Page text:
Śrīpāda Śaṅkarācārya was an impersonalist from the materialistic point of view. But he never denied the spiritual form known as sac-cid-ānanda-vigraha [Bs. 5.1], or the eternal, all-blissful form of knowledge that existed before the material creation. When he spoke of Supreme Brahman as impersonal, he meant that the Lord’s sac-cid-ānanda form was not to be confused with a material conception of personality. In the very beginning of his commentary on the Gītā, he maintains that Nārāyaṇa, the Supreme Lord, is transcendental to the material creation. The Lord existed before the creation as the transcendental personality, and He has nothing to do with material personality. Lord Kṛṣṇa is the same Supreme Personality, and He has no connection with a material body. He descends in His spiritual, eternal form, but foolish people mistake His body to be like ours. Śaṅkara’s preaching of impersonalism is especially meant for teaching foolish persons who consider Kṛṣṇa to be an ordinary man composed of matter.
No one would care to read the Gītā if it had been spoken by a material man, and certainly Vyāsadeva would not have bothered to incorporate it into the history of the Mahābhārata. According to the above verses, Mahābhārata is the history of the ancient world, and Vyāsadeva is the writer of this great epic. The Bhagavad-gītā is identical with Kṛṣṇa; and because Kṛṣṇa is the Absolute Supreme Personality of Godhead, there is no difference between Kṛṣṇa and His words. Therefore the Bhagavad-gītā is as worshipable as Lord Kṛṣṇa Himself, both being absolute. One who hears the Bhagavad-gītā “as is” actually hears the words directly from the lotus lips of the Lord. But unfortunate persons say that the Gītā is too antiquated for the modern man, who wants to find out God by speculation or meditation.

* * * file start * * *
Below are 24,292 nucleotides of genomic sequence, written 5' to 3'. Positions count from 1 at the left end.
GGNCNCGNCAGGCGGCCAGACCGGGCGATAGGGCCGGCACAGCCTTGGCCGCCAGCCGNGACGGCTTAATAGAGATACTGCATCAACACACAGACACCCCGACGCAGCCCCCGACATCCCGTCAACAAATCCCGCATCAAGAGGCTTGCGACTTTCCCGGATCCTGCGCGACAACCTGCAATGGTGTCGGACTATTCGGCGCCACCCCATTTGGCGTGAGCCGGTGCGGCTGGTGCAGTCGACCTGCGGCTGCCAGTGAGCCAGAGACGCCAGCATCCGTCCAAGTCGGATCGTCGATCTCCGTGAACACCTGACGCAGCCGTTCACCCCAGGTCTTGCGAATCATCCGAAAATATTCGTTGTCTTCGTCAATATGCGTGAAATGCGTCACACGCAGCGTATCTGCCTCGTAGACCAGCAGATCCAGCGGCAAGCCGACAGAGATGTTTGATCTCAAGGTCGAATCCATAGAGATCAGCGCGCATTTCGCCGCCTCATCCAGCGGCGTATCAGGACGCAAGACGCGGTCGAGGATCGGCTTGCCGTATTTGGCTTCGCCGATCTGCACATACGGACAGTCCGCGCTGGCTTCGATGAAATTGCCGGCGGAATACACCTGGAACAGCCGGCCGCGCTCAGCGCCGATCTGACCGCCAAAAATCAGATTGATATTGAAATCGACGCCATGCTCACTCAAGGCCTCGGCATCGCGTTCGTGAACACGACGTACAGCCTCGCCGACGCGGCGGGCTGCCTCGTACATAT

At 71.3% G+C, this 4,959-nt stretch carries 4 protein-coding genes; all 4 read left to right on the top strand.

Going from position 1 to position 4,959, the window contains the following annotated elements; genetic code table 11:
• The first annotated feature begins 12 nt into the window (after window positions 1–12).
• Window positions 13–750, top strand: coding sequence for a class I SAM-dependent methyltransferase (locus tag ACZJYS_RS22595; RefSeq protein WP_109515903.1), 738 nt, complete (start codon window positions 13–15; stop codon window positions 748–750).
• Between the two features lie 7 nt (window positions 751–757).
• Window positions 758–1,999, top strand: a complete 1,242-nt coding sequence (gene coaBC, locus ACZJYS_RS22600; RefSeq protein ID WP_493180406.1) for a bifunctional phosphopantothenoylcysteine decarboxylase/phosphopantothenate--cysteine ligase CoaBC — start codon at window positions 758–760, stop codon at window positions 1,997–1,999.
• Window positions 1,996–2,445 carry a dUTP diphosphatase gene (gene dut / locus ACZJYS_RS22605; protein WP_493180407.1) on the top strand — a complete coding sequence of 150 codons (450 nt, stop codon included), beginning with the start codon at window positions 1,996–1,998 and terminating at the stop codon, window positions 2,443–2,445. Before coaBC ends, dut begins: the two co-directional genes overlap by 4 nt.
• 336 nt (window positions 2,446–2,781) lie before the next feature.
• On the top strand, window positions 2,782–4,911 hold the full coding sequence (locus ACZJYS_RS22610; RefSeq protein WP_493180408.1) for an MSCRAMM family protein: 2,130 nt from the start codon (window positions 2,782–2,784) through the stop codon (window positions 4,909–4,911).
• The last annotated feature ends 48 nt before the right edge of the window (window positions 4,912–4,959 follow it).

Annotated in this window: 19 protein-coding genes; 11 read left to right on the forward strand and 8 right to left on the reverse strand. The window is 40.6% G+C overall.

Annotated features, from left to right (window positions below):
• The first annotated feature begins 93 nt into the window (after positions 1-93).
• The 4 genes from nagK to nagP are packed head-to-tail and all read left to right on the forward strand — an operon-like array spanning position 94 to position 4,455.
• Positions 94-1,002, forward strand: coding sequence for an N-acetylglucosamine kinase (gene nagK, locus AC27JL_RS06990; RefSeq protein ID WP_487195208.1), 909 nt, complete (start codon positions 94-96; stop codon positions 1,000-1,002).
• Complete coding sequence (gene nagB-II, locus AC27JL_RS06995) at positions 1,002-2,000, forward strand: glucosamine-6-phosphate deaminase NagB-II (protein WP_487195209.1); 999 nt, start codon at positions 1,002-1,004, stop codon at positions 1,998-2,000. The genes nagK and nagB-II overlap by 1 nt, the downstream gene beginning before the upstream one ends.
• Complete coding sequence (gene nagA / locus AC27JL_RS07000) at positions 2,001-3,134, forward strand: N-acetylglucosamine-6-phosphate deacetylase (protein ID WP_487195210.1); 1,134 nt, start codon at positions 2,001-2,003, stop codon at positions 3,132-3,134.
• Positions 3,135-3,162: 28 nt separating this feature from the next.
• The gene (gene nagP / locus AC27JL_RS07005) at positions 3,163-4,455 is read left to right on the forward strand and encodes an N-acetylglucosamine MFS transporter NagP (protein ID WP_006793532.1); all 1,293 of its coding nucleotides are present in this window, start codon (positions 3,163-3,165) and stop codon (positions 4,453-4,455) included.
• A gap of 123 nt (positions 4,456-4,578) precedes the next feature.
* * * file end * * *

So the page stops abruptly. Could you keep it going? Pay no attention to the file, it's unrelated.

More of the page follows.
PURPORT VERSE 3:
Śrīpāda Śaṅkarācārya explicitly says, “You fools, just worship Govinda and that Bhagavad-gītā spoken by Nārāyaṇa Himself,” yet foolish people still conduct their research work to find out Nārāyaṇa; consequently they are wretched, and they waste their time for nothing. Nārāyaṇa is never wretched nor daridra; rather, He is worshiped by the goddess of fortune, Lakṣmī, as well as by all living entities. Śaṅkara declared himself to be “Brahman,” but he admits Nārāyaṇa, or Kṛṣṇa, to be the Supreme Personality who is beyond the material creation. He offers his respects to Kṛṣṇa as the Supreme Brahman, or Parabrahman, because He (Kṛṣṇa) is worshipable by everyone. Only the fools and enemies of Kṛṣṇa, who cannot understand what the Bhagavad-gītā is (though they make commentaries on it), say, “It is not the personal Kṛṣṇa to whom we have to surrender ourselves utterly, but the unborn, beginningless Eternal who speaks through Kṛṣṇa.” Fools rush in where angels fear to tread. Whereas Śaṅkara, the greatest of the impersonalists, offers his due respects to Kṛṣṇa and His book the Bhagavad-gītā, the foolish say that “we need not surrender to the personal Kṛṣṇa.” Such unenlightened people do not know that Kṛṣṇa is absolute and that there is no difference between His inside and outside. The difference of inside and outside is experienced in the dual, material world. In the absolute world there is no such difference, because in the absolute everything is spiritual (sac-cid-ānanda), and Nārāyaṇa, or Kṛṣṇa, belongs to the absolute world. In the absolute world there is only the factual personality, and there is no distinction between body and soul.